Immediately after the blackest day in Israeli history, a consensus formed that we must wait until after the war to investigate how Hamas was able to invade the country, slaughter 1,200 innocents and get away with 240 hostages. There’s a lot to recommend this position.
We’re at war. Now is not the time for action, not recrimination and trials for failed generals, security chiefs and politicians.
Good or bad, you go to war with the army and leaders you have. People have jobs to do, and our job is to let them do theirs.
While reasonable on its face, there is a problem with delaying a reckoning. At least in some cases, it seems clear that the people whose failures enabled the Hamas attack are not capable of bringing us victory.
Case in point: Israel Defense Forces Intelligence Directorate Chief Chief Maj. Gen. Aharon Haliva. In the weeks since Oct. 7, more and more information has come out about why Hamas was able to pull it off. All of the information points to Haliva and his close subordinates.
The Field Observers unit at Nahal Oz base suffered the greatest losses there during Hamas’s assault. The unit, comprising female soldiers, is responsible for monitoring the footage from security cameras along the Gaza border around the clock and alerting forces on the ground and in the intelligence community to anything suspicious.
Seventeen observers were killed on Oct. 7. Seven were taken hostage.
One, Naama Levy, was videoed barefoot, being dragged from the trunk of a vehicle by her hair and pushed into the back seat. Her hands were zip-tied behind her back. The seat of her sweatpants was stained with blood, indicating she had been raped violently.
One observer, Ori Megidish, was rescued by the IDF in early November. Another, Noa Marciano, was filmed in a hostage video, first alive, and then dead. Her body was later recovered by IDF forces.
Days after their friends were slaughtered, raped and kidnapped, the two surviving members of the unit and a number of former members started coming forward to tell their story.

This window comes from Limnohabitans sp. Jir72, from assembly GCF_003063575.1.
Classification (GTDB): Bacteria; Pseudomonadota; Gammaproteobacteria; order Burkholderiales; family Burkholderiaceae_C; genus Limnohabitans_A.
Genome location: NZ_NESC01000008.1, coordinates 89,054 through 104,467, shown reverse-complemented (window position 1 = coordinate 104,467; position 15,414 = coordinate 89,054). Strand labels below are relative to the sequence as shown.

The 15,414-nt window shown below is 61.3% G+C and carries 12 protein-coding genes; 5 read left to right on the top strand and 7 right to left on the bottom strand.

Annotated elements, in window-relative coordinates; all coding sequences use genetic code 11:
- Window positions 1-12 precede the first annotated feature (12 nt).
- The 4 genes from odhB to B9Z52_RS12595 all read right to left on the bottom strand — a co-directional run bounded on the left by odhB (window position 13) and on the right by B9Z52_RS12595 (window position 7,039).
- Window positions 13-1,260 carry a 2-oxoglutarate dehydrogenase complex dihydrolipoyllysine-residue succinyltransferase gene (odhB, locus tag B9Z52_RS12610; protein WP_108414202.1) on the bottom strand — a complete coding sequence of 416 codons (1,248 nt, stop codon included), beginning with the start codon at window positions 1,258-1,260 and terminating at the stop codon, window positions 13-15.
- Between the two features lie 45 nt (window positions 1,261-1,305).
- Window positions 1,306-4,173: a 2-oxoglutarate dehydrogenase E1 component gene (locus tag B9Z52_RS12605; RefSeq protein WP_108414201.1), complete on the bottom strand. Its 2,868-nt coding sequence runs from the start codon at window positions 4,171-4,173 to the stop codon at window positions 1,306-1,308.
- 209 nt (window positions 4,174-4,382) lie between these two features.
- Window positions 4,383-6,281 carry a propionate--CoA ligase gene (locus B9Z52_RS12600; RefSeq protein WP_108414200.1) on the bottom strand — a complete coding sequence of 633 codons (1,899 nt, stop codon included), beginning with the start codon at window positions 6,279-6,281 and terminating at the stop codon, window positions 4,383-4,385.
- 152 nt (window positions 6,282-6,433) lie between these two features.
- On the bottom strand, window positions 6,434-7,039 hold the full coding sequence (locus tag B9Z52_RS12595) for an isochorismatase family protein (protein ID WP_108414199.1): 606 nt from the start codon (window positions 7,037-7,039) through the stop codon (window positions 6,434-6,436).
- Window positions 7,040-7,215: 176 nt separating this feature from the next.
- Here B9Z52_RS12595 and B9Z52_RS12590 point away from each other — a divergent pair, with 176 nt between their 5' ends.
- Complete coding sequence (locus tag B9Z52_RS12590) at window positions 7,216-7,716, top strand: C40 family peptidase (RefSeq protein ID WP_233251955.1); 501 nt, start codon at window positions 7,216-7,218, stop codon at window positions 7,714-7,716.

In interviews with Channel 11, two women related that in the months before the invasion, they were warning it was in the works. The women saw Hamas terrorists training to take over kibbutzim and IDF bases. They watched terrorists practicing taking hostages and blowing up tanks. They saw terror commanders watching the drills. They saw spies probing the fence for weaknesses. They saw it all and reported it all.
Rather than giving them medals, unnamed top-level officers in the intelligence corps ordered them to stop. When they continued reporting, the observers were warned that they would be disciplined and removed from the unit if they kept raising their concerns.
The observers weren’t the only ones silenced. Rafael Hayun, a civilian hacker who monitors open intelligence networks, worked for the IDF for years. The IDF provided Hayun with equipment to monitor Hamas’s internal communications.
In late 2019, Hayun began reporting on Hamas training exercises involving invading Israel, penetrating the security fence at multiple points, taking over communities, committing mass murder and kidnapping. Over time, the training became more intense and detailed. Hayun alerted the units he was working with about Hamas’s activities in real time.
Five months before the assault, his colleagues in the IDF were ordered to seize all of his equipment and stop working with him. Around the same time, the IDF’s Intelligence Directorate Unit 8200 signals intelligence unit also stopped monitoring Hamas’s communications.
Hayun said that his military colleagues told him the order to cut him off came from “senior leadership,” and they had no explanation for the decision. Hayun told reporters he is convinced that if he had been listening in the weeks before Oct. 7, the invasion would have been prevented.
Hayun and the observers weren’t the only ones who recognized what Hamas was doing. As Channels 11, 12 and Haaretz all reported, a tactical intelligence NCO and Hamas expert in Unit 8200 with 20 years of experience began providing detailed reports on Hamas’s preparations for the invasion in May 2022.
In a series of three, increasingly detailed and urgent reports over succeeding months, the NCO set out in granular detail how Hamas was preparing a broad invasion of Israel that included the invasion of IDF bases, border towns and kibbutzim.
Her reports included all aspects of the invasion that took place on Oct. 7, including Hamas’s use of paragliders, pick-up trucks and motorcycles.